ACM Transactions on Graphics (TOG), Volume 26, Issue 1 (January 2007).
Jianye Lu, Yale University
Athinodoros S. Georghiades, Yale University
Andreas Glaser, Yale University
Hongzhi Wu, Yale University
Li-Yi Wei, Microsoft Research Asia
Baining Guo, Microsoft Research Asia
Julie Dorsey, Yale University
Holly Rushmeier, Yale University
Interesting textures form on the surfaces of objects as the result of external chemical, mechanical, and biological agents. Simulating these textures is necessary to generate models for realistic image synthesis. The textures formed are progressively variant, with the variations depending on the global and local geometric context. We present a method for capturing progressively varying textures and the relevant context parameters that control them. By relating textures and context parameters, we are able to transfer the textures to novel synthetic objects. We present examples of capturing chemical effects, such as rusting; mechanical effects, such as paint cracking; and biological effects, such as the growth of mold on a surface. We demonstrate a user interface that provides a method for specifying where an object is exposed to external agents. We show the results of complex, geometry-dependent textures evolving on synthetic objects.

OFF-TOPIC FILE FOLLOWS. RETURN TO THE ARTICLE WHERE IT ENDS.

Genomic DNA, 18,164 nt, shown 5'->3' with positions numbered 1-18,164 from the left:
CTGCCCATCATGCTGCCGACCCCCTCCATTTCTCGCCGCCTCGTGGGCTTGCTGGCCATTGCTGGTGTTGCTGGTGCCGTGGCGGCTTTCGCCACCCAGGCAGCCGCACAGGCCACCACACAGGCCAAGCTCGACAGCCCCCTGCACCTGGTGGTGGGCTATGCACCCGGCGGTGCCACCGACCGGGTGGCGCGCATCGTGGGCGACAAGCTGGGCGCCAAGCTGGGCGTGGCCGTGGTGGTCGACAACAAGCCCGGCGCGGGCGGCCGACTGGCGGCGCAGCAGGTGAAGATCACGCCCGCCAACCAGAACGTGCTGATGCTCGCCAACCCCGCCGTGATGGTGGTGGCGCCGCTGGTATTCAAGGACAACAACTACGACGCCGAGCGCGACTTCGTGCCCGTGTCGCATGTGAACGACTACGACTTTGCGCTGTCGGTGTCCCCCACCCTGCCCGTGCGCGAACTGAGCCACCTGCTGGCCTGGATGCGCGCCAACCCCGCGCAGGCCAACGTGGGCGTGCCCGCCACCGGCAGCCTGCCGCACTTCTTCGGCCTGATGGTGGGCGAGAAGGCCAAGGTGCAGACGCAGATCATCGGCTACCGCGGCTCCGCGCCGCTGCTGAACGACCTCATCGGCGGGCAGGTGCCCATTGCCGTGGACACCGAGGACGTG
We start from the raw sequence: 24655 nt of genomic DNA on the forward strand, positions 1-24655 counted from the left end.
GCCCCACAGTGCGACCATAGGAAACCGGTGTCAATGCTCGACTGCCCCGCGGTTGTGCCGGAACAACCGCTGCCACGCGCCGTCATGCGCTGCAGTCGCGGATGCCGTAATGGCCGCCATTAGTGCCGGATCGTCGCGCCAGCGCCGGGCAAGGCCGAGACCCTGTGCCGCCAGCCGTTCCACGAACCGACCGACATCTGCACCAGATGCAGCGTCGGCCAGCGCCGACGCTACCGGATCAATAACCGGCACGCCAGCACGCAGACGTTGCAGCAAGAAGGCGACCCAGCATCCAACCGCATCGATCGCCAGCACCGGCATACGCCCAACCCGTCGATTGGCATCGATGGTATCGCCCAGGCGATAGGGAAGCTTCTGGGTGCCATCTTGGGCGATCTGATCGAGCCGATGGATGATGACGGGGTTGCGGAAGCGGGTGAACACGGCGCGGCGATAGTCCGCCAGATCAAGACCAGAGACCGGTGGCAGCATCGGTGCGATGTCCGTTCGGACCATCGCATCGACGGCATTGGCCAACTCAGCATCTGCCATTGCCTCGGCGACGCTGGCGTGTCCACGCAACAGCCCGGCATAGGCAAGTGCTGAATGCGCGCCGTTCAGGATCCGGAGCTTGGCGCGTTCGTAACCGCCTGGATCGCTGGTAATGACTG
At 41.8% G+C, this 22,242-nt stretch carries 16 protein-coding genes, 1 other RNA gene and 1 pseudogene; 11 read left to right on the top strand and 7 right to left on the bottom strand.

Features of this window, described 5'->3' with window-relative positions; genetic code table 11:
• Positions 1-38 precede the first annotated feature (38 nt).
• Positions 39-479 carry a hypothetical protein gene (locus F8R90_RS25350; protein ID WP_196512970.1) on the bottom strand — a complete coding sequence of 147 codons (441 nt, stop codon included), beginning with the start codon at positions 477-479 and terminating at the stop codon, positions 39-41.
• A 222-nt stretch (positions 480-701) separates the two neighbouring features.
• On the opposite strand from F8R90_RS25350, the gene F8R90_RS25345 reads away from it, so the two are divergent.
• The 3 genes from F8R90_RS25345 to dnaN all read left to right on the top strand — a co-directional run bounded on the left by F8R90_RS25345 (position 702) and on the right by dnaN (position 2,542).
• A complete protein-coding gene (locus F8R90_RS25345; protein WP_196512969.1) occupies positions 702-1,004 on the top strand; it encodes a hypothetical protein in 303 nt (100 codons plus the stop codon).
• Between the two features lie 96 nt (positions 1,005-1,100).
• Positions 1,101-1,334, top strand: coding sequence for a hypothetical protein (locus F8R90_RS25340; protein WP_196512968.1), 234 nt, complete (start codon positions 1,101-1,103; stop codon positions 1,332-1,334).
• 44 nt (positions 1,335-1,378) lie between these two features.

Paper and Video
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Source data of Fig.12~17 (including meshes, source texture atlases, context values on the mesh vertices) are shared in this page.
This material is based upon work supported by the National Science
Foundation under Grant No. 0528204. Any opinions, findings, and conclusions
or recommendations expressed in this material are those of the author(s) and
do not necessarily reflect the views of the National Science Foundation.